Fulfilling the promise of the ‘ease of doing business’ in India may not be achievable without the speedy dispensation of tax matters – It takes approximate time of 23 years to get finality in tax matters after filing of the return – Major changes may have to be made by the Ministry of Finance and Law – A thought for debate

In the Times of India on 16-9-2019, it was reported that it will take a minimum of 15 years to fill the vacancy of judges. Though the Government promises to help achieve ‘ease of doing business’ in India, unless the tax litigation is settled within a reasonable period of time, the object of doing business with ease in India may not be achieved. Total pendency of appeals before the ITAT as on 1-07-2018 is approximately 9,69,050, out of which a pendency of 22,039 is at Delhi and 16,108 is at Mumbai (2018) AIFTPJ–July–P 45. It takes two years for the matters to come on board or be listed for hearing before the ITAT at Mumbai. The pendency before the Bombay High Court is around 10,000 appeals and only one Direct Tax Bench is available for hearing of the tax matters. One may note that the appeals which were admitted in the year 2002, have still not been taken up for final hearing and appeals which were filed in the year 2015 are yet to be taken up for admission. After filing the return, it takes two years for assessment. If additions are made, it may take at least two years for an appeal to be decided before the CIT(A) and another two years for the disposal of the matter before the ITAT. After filing an appeal before the High Court, it takes a minimum of three years to get a date for admission. If the case is admitted, it could take another 12 years for the matter to be heard in finality. If the matter is taken further in appeal before the Supreme Court, another four years may lapse. It can be therefore inferred with reasonable confidence that it takes an approximate period of 23 years to get finality in tax matters. If an assessee succeeds before CIT(A), Tribunal and also the High Court and if Supreme Court decides against the assessee after 23 years, the assessee would have to pay interest from the date of notice of demand under section 156 read with the assessment order, till the date of giving effect to the order of Supreme Court. What will be the tax and interest liability? Is it fair to the assessee? This will make it may difficult for a businessman to take a decision to invest in India due to high level of uncertainty.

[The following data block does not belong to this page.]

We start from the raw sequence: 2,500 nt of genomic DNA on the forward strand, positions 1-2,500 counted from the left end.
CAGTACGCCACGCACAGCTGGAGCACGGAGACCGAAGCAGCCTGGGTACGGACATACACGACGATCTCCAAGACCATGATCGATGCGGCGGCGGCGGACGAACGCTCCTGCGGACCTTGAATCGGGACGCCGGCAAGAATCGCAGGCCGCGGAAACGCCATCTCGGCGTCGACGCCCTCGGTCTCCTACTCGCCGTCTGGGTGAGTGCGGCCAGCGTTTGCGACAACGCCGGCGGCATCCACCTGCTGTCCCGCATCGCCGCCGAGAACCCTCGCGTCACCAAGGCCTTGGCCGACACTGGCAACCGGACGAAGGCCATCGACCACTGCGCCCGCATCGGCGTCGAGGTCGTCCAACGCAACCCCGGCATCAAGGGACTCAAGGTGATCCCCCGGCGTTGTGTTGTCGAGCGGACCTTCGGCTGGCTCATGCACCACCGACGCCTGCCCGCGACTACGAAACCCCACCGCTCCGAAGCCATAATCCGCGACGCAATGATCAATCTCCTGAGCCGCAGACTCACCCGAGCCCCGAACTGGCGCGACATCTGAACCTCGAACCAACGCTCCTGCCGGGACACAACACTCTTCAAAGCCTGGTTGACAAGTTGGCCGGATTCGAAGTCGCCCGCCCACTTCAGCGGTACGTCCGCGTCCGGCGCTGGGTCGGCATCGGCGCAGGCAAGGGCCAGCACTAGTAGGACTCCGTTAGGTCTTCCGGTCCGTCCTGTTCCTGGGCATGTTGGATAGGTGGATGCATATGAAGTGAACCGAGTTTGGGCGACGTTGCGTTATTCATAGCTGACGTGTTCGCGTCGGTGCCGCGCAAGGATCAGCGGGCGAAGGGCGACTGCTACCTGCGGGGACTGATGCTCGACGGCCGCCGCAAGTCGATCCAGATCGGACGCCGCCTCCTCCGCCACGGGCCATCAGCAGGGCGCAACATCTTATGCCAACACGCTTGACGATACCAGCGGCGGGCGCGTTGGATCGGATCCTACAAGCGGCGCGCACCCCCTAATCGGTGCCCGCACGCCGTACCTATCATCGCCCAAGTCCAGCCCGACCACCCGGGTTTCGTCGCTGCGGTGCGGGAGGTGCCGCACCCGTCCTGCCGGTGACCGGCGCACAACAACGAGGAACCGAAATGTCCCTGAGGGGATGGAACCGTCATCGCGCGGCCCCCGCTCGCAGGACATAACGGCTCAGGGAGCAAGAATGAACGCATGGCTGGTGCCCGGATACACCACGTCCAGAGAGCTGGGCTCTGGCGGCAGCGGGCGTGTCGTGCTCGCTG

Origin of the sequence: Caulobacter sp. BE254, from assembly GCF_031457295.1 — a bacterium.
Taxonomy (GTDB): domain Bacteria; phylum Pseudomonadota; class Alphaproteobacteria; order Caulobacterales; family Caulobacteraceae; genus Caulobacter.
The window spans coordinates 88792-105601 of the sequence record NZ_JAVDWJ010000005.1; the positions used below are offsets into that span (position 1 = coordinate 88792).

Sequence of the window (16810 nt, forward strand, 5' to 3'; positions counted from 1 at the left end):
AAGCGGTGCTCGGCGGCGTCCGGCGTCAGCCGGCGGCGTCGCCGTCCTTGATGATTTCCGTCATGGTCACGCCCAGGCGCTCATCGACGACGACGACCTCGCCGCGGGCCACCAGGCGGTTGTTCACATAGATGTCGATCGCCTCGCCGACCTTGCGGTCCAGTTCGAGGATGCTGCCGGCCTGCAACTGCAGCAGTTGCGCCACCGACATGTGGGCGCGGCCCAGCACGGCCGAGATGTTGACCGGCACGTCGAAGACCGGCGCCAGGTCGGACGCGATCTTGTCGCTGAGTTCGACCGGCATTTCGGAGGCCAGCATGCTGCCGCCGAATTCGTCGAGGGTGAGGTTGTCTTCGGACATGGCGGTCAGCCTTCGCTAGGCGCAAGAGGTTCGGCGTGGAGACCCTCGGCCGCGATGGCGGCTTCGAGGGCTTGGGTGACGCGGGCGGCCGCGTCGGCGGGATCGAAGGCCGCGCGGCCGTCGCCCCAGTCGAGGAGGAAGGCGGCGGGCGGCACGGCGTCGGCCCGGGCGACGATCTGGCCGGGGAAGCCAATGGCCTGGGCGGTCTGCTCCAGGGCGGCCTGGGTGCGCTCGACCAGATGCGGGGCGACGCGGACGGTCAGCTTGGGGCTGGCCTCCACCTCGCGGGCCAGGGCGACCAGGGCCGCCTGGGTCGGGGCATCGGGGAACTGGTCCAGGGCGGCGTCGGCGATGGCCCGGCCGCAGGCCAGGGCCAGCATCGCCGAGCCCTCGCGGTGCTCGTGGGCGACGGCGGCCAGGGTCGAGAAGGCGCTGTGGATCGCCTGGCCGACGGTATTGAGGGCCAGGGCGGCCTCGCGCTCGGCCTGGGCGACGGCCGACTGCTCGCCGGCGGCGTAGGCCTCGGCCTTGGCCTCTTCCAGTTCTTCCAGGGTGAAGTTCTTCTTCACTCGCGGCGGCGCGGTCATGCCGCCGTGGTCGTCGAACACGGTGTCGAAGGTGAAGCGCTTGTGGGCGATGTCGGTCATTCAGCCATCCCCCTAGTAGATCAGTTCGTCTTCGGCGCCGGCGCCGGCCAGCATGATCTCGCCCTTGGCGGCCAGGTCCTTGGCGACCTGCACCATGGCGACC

The following suggestions can put for debate so that speedy disposal of tax matters may be achieved.

1. Accountability in tax administration

One of the reasons for increase in tax litigation is lack of accountability provisions for the tax administration. Officers sometimes make additions for the sake of making additions, knowing very well that though the entire addition may get deleted before any appellate authority, they won’t be answerable. Prosecutions are initiated and launched even though the quantum proceedings may be pending in appeal. In the reported case of Devinder Singh Gill v. DCIT (Chd) (Trib) (www. itatonline. org.), it was held that in spite of a stay order granted by the Tribunal and giving a direction to the Income tax authorities to release the assessee who has been arrested for non-payment of tax, the tax administration follow the said directions. It is only after approaching the High Court by the way of a writ petition the person arrested was released. The Apex Court in CIT v. Hapur Pilkhuwa Development Authority (www.itatonline.org) imposed a cost of ₹ 10 lakh on tax administration for giving a misleading statement before the Court in a petition. The Bombay High Court in the case of PCIT v. International Biotech Park Ltd. (www.itatonline. org) observed that “On a number of occasions, this Court has brought to the notice of the Department of Revenue, Ministry of Finance Government of India through Commissionerates that the Revenue has been selective in its approach. It picks either the assessee or the assessment years pertaining to that assessee for challenging the orders in relation to them, before higher forums. This results in revenue leakage or perpetuation of wrongs affecting adversely the collection of revenue. The public at large is at loss to understand as to why the Department/Revenue consistently loses the battle in the higher courts. This could be termed as a deliberate or intentional act. If the Department of Revenue, Ministry of Finance, Government of India is going to conveniently overlook this and not being the guilty persons to book by initiating disciplinary measures against them, then no purpose will be served at all. This is not short term exercise, but a major surgery which will have to be performed. If the Revenue Officials are prepared to take some bold decisions then only this state of affairs will improve and not otherwise.” The AIFTP had sent a representation to the Chairman of CBDT for bringing to his notice that where the appeal of the revenue is allowed by the Apex Court or the High Courts, after long number of years of battle, there is no mechanism to find out whether the effect has been given and whether the taxes have been recovered. In Piramal Fund Management Pvt. Ltd v. DCIT (Bom) (HC) (www. itatonline. org), strictures were passed against high-handed unfair approach of the Assessing Officer in refusing to give an acknowledgement of stay petition. The Chief CIT was directed to ensure that such a behaviour is not accepted. It is the need of the hour to bring accountability provisions in the Income-tax Act as suggested by Dr. Raja J. Chelliah Tax Reform Committee (1992) 197 ITR 177(St) (257) para 5. 9: “The Assessing Officers should be made accountable for their actions by being blamed for raising demands which are not upheld by a reasonable figure, say 50 per cent, the Officer should be given a blackmark and reprimanded. On the other hand an Assessing Officer should be protected and defended if he has observed instructions of the Board and followed the Court rulings even though audit might raise objections about his actions.”